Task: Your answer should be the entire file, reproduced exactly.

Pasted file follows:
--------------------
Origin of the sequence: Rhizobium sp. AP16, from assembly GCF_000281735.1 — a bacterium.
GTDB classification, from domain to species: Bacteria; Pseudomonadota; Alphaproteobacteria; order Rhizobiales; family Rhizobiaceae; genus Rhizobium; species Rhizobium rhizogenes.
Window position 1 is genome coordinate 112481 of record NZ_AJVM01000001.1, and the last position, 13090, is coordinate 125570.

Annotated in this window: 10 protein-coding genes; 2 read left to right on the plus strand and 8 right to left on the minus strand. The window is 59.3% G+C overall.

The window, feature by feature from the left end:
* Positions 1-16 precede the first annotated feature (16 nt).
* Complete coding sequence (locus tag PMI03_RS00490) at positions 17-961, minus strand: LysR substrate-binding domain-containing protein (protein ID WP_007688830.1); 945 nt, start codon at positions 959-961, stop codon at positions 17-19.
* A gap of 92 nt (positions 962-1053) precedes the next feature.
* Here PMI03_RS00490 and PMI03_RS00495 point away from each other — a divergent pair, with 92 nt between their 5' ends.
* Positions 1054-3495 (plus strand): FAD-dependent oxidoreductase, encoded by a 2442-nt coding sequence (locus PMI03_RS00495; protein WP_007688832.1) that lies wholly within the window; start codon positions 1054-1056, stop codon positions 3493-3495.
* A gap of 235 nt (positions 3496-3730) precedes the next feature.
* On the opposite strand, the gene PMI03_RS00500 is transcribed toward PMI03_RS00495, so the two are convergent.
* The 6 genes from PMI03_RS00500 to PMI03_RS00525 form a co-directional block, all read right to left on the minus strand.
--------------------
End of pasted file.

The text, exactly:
Origin of the sequence: Rhizobium sp. AP16, from assembly GCF_000281735.1 — a bacterium.
GTDB classification, from domain to species: Bacteria; Pseudomonadota; Alphaproteobacteria; order Rhizobiales; family Rhizobiaceae; genus Rhizobium; species Rhizobium rhizogenes.
Window position 1 is genome coordinate 112481 of record NZ_AJVM01000001.1, and the last position, 13090, is coordinate 125570.

Annotated in this window: 10 protein-coding genes; 2 read left to right on the plus strand and 8 right to left on the minus strand. The window is 59.3% G+C overall.

The window, feature by feature from the left end:
* Positions 1-16 precede the first annotated feature (16 nt).
* Complete coding sequence (locus tag PMI03_RS00490) at positions 17-961, minus strand: LysR substrate-binding domain-containing protein (protein ID WP_007688830.1); 945 nt, start codon at positions 959-961, stop codon at positions 17-19.
* A gap of 92 nt (positions 962-1053) precedes the next feature.
* Here PMI03_RS00490 and PMI03_RS00495 point away from each other — a divergent pair, with 92 nt between their 5' ends.
* Positions 1054-3495 (plus strand): FAD-dependent oxidoreductase, encoded by a 2442-nt coding sequence (locus PMI03_RS00495; protein WP_007688832.1) that lies wholly within the window; start codon positions 1054-1056, stop codon positions 3493-3495.
* A gap of 235 nt (positions 3496-3730) precedes the next feature.
* On the opposite strand, the gene PMI03_RS00500 is transcribed toward PMI03_RS00495, so the two are convergent.
* The 6 genes from PMI03_RS00500 to PMI03_RS00525 form a co-directional block, all read right to left on the minus strand.